Remarks by Angel Gurría
OECD, Paris, France - Wednesday 30th January 2019
(As prepared for delivery)
Ladies and Gentlemen,
Welcome to the OECD. We are delighted to be hosting the presentation in France of the latest findings of the Edelman Trust Barometer, with a focus on France.
Institutional trust is a critical topic for the OECD. Trust is the foundation upon which the legitimacy and sustainability of political systems is built. But governments are increasingly operating in a complex global environment.
The rise of inequalities observed in most OECD and emerging economies is translating into growing political disaffection, anti-market sentiment and disenchantment with globalisation. Such feelings are reflected in the findings of the Edelman Trust Barometer, which shows that “only one in five feels that the system is working for them, with nearly half of the population believing the system is failing them”.
We have also seen widespread anger over the inability or inaction of governments to address corruption, tax evasion, regulatory capture and other problems. And in countries most severely affected by the crisis, trust in public institutions has been hit hard.
Across countries, trust has plummeted. The Edelman Trust Barometer shows that overall less than half of the general population trust their government. At the OECD, we have also found that only one third of the population think they have a say in what the government does. This is deeply concerning.
What is needed is new and innovative policy responses. In particular, we need to target the disenfranchised and vulnerable groups – such as the youth, older people and those with lower income and less access to information and technology. In short, those who feel they are being left behind.
The OECD is working across many fronts to help empower all citizens to thrive, through our inclusive growth initiative and through new tools like the OECD Framework for Policy Action on Inclusive Growth. Over the years, we have been sharpening our well-being framework, going beyond aggregates and GDP figures and listening to people’s concerns and to the things that matters to them.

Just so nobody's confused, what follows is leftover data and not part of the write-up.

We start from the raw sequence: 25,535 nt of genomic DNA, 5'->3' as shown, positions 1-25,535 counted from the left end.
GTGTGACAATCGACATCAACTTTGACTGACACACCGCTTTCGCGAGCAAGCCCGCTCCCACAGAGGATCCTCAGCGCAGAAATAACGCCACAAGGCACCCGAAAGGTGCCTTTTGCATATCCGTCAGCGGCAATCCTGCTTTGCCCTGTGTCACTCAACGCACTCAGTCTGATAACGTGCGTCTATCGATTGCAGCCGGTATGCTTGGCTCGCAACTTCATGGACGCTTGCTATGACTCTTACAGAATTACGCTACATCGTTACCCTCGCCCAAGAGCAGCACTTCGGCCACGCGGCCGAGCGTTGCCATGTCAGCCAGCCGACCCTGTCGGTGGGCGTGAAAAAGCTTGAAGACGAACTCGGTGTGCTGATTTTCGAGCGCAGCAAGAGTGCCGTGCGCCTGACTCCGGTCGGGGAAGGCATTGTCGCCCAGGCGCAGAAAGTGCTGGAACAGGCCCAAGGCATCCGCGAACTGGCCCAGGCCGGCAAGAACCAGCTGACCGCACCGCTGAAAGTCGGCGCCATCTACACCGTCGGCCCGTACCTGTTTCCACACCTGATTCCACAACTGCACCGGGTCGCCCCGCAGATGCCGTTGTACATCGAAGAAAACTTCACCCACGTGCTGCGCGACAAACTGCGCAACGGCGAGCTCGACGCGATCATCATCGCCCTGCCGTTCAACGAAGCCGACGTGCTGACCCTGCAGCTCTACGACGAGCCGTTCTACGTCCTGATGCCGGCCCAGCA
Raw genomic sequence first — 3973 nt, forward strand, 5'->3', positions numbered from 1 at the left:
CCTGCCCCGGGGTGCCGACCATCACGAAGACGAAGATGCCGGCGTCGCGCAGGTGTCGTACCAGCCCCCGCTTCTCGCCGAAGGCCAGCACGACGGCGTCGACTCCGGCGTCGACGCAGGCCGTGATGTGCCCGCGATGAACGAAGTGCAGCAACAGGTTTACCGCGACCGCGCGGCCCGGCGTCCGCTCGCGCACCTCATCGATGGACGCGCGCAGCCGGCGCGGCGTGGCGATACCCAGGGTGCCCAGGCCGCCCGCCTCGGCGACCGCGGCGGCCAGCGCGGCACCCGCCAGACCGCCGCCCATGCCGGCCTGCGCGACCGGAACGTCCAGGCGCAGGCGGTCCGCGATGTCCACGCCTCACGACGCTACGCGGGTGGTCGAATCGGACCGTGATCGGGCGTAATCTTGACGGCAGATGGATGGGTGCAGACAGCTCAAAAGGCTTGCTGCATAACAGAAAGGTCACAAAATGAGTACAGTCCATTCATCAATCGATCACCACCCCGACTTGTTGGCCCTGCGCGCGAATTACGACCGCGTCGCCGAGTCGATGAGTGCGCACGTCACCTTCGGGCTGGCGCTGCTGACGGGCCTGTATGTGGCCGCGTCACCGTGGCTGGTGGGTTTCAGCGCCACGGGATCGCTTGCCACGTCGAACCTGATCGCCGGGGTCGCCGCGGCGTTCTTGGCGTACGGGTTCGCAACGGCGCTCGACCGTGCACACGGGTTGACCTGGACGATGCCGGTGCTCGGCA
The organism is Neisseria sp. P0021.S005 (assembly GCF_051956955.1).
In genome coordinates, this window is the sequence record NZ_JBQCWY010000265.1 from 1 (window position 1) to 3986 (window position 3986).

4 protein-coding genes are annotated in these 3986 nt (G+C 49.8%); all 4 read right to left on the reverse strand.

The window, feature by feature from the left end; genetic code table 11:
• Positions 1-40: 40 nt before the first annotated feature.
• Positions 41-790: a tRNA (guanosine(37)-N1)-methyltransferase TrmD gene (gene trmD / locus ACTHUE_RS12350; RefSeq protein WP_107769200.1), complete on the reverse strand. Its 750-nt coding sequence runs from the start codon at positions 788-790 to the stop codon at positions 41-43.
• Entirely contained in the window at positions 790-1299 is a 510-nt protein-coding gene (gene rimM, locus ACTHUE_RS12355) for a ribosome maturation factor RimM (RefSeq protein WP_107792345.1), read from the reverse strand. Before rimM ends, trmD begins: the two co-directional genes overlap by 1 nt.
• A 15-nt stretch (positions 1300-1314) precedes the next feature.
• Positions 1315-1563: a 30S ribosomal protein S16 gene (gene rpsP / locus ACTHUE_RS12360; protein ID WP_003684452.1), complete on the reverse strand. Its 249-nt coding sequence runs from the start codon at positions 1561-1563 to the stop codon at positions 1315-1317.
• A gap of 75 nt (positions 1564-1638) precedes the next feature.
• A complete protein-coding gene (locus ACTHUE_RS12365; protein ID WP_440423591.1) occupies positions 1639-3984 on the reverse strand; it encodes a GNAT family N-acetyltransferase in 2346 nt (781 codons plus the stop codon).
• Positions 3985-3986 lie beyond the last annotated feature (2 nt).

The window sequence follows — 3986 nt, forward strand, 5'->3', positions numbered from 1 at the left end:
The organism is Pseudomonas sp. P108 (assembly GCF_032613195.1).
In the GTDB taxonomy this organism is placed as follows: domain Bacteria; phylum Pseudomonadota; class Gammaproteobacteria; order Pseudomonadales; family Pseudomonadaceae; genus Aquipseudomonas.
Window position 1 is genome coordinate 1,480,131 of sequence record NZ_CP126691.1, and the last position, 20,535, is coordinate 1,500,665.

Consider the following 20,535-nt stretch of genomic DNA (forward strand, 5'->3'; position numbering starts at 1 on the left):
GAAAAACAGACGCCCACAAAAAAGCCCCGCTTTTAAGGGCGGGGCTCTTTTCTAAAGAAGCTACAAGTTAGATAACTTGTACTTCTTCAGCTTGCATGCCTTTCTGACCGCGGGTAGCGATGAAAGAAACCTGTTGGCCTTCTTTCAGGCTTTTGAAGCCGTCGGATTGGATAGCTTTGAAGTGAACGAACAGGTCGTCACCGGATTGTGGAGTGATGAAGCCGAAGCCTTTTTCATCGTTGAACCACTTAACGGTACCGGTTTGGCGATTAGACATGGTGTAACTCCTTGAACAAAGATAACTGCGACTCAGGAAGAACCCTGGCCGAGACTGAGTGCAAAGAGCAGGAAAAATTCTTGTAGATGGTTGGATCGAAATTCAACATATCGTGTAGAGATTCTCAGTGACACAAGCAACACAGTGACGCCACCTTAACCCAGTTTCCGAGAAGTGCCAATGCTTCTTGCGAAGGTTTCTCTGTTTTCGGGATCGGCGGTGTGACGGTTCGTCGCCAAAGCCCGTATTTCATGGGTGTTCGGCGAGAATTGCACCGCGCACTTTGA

Our research evidences that high-quality public services, which bring well-being and opportunity to people and translate into better lives, are the ultimate driver of trust in institutions. And while the policies themselves matter, having a transparent, open and inclusive policymaking process matters too. Acting to strengthen rules on lobbying, conflict of interest and political financing, as well as giving stakeholders and citizens meaningful opportunities to participate, can help rebuild trust in public institutions.
The OECD is developing better measures and a policy framework for improving the trustworthiness of institutions. Look at the Guidelines on Trust Measurement, through which we present a series of questionnaires with the highest criteria of statistical quality for National Statistical Offices. We hope that as more countries adopt these instruments, we will have more and better official evidence on trust.